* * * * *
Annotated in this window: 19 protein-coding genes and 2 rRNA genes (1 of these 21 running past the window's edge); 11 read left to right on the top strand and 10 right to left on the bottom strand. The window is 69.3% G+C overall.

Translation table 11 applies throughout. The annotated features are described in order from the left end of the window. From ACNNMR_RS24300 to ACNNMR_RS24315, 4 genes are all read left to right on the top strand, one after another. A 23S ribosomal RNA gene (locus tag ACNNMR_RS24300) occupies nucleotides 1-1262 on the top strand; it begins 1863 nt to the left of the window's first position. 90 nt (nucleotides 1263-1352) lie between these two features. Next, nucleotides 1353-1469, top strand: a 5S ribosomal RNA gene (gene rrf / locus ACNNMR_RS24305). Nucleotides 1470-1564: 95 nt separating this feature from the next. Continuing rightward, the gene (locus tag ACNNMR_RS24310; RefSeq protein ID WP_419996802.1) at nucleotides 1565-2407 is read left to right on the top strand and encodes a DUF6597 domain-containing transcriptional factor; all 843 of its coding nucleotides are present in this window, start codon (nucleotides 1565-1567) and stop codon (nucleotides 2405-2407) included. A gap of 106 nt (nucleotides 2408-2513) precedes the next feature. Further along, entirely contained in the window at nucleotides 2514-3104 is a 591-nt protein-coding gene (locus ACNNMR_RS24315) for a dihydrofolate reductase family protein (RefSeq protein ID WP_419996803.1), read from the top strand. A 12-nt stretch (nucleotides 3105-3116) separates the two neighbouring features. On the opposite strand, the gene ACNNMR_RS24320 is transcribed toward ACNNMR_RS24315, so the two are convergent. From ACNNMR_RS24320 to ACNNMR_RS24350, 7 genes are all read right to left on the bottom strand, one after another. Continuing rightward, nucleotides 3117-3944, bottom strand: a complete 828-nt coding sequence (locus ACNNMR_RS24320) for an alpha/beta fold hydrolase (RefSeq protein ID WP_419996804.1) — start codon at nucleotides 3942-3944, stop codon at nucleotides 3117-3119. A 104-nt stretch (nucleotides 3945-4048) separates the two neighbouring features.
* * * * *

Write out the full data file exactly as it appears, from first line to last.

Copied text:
Annotated in this window: 19 protein-coding genes and 2 rRNA genes (1 of these 21 running past the window's edge); 11 read left to right on the top strand and 10 right to left on the bottom strand. The window is 69.3% G+C overall.

Translation table 11 applies throughout. The annotated features are described in order from the left end of the window. From ACNNMR_RS24300 to ACNNMR_RS24315, 4 genes are all read left to right on the top strand, one after another. A 23S ribosomal RNA gene (locus tag ACNNMR_RS24300) occupies nucleotides 1-1262 on the top strand; it begins 1863 nt to the left of the window's first position. 90 nt (nucleotides 1263-1352) lie between these two features. Next, nucleotides 1353-1469, top strand: a 5S ribosomal RNA gene (gene rrf / locus ACNNMR_RS24305). Nucleotides 1470-1564: 95 nt separating this feature from the next. Continuing rightward, the gene (locus tag ACNNMR_RS24310; RefSeq protein ID WP_419996802.1) at nucleotides 1565-2407 is read left to right on the top strand and encodes a DUF6597 domain-containing transcriptional factor; all 843 of its coding nucleotides are present in this window, start codon (nucleotides 1565-1567) and stop codon (nucleotides 2405-2407) included. A gap of 106 nt (nucleotides 2408-2513) precedes the next feature. Further along, entirely contained in the window at nucleotides 2514-3104 is a 591-nt protein-coding gene (locus ACNNMR_RS24315) for a dihydrofolate reductase family protein (RefSeq protein ID WP_419996803.1), read from the top strand. A 12-nt stretch (nucleotides 3105-3116) separates the two neighbouring features. On the opposite strand, the gene ACNNMR_RS24320 is transcribed toward ACNNMR_RS24315, so the two are convergent. From ACNNMR_RS24320 to ACNNMR_RS24350, 7 genes are all read right to left on the bottom strand, one after another. Continuing rightward, nucleotides 3117-3944, bottom strand: a complete 828-nt coding sequence (locus ACNNMR_RS24320) for an alpha/beta fold hydrolase (RefSeq protein ID WP_419996804.1) — start codon at nucleotides 3942-3944, stop codon at nucleotides 3117-3119. A 104-nt stretch (nucleotides 3945-4048) separates the two neighbouring features.